Spain, Cultural Representation and Politics
Author: José Miguel Díaz Rodríguez
Category: Social Science
View: 4267This book examines the different means through which Spain has revisited its ex-colony - the Philippines - since 2000. Focusing on several major exhibitions organised in the period 1998-2017, the ‘poetics’ (narratives and meaning) and ‘politics’ (institutional power) of Spanish representations of the Philippines are critically examined. Even though Spain’s intention was to offer a fresh and updated look at the Philippines through the events organised, there was also a tendency to refer to and recreate a colonial past, posing important questions about the continuity of conceptions concerning the old Spanish Empire in the 21st Century. Díaz Rodríguez further analyses Spanish cultural policy concerned with cultural promotion outside Spain and, in particular, in the Philippines. He considers the Spanish official approach to cultural exchange in the Philippines and the consequences of particular intercultural events supported by Spanish institutions in the Philippines. This is evidenced by unique data gathered from a number of interviews conducted by the author with Spanish and Filipino artists and cultural workers. His conclusions contribute to the understanding of the transnational movement of culture, including cultural representation, arts funding, and the links between politics and the arts.
Remembering as Creative Practice
Author: E. Keightley,M. Pickering
Category: Social Science
View: 4285An exploration of some of the key theoretical challenges and conceptual issues facing the emergent field of memory studies, from the relationship between experience and memory to the commercial exploitation of nostalgia, using the key concept of the mnemonic imagination.
Author: Olga G. Bailey,Myria Georgiou,R. Harindranath
Publisher: Palgrave Macmillan
Category: Social Science
View: 8721This collection offers a comprehensive account of the relation between diaspora and media cultures drawing from traditional and innovative theoretical and empirical approaches illustrated by original case studies. It analyzes the dilemmas of the field, the tensions and promises of the politics of transnational communication and diasporas, the consumption of national and transnational media by diasporas communities, and the views of non-governmental organizations on issues of the politics of participation and representation of ethnic minorities in the media.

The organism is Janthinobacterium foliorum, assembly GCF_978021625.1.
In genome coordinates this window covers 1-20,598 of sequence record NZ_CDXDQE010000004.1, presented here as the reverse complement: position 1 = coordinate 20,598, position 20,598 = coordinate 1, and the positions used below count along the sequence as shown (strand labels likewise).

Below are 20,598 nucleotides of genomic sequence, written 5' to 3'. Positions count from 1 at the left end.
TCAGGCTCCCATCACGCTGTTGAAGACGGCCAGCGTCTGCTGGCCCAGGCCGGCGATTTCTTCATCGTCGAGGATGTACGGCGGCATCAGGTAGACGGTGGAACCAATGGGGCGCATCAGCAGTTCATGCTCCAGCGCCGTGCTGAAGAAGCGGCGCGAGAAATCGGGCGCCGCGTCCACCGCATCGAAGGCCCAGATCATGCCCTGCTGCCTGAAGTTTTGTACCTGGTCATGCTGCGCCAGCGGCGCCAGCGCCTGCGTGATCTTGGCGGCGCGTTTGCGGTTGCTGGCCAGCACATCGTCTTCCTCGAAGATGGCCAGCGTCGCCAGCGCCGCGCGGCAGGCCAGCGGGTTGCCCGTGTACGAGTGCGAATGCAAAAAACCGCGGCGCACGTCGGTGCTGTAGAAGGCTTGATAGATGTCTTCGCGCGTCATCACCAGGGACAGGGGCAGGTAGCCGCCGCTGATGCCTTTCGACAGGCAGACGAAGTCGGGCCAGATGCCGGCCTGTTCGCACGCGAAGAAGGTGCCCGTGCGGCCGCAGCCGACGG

Reconceptualizing Hegemony and Resistance in Contemporary India
Author: Alf Gunvald Nilsen,Srila Roy
Publisher: Oxford University Press, USA
View: 8861"This volume builds upon a series of conference panels and workshops that were organized between 2011 and 2013, in such diverse places as Honolulu, Nottingham and Bergen"--Acknowledgements.
Author: Diana F. Johns
Category: Social Science
View: 6996Despite broad scholarship documenting the compounding effects and self-reproducing character of incarceration, ways of conceptualising imprisonment and the post-prison experience have scarcely changed in over a century. Contemporary correctional thinking has congealed around notions of risk and management. This book aims to cast new light on men’s experience of release from prison. Drawing on research conducted in Australia, it speaks to the challenges facing people leaving prison and seeking acceptance amongst the non-imprisoned around the world. Johns reveals the complexity of the post-prison experience, which is frequently masked by constructions of risk that individualise responsibility for reoffending and reimprisonment. This book highlights the important role of community in ex-prisoner integration, in providing opportunities for participation and acceptance. Johns shows that the process of becoming an ‘ex’-prisoner is not simply one of individual choice or larger structural forces, but occurs in the spaces in between. Being and Becoming an Ex-Prisoner reveals the complex interplay between internal and external meanings and practices that causes men to feel neither locked up, nor wholly free. It will appeal to scholars and students interested in desistance, criminology, criminological or penological theory, sociology and qualitative research methods.
Critical History, Contested Meaning and the Globalization of South Asia
Author: David Ludden
Publisher: Anthem Press
View: 6218The volume provides a reliable point of departure for new readers of Subaltern Studies and a resource base for experienced readers who want to revive critical debates. In his introduction, David Ludden traces the intellectual history of subalternity and analyses trends in the globalization of academic discourse that account for the changing character of Subaltern Studies as well as for the shifting debates around it.
Curriculum, Power, and Educational Struggles
Author: Michael W. Apple,Kristen L. Buras
View: 306The question of whose perspective, experience and history is privileged in educational institutions has shaped curriculum debates for decades. In this insightful collection, Michael W. Apple and Kristen L. Buras interrogate the notion that some knowledge is worth more than others. The Subaltern Speak combines an analysis of the ways in which various forms of power now operate, with a specific focus on spaces in which subaltern groups act to reassert their own perceived identities, cultures and histories.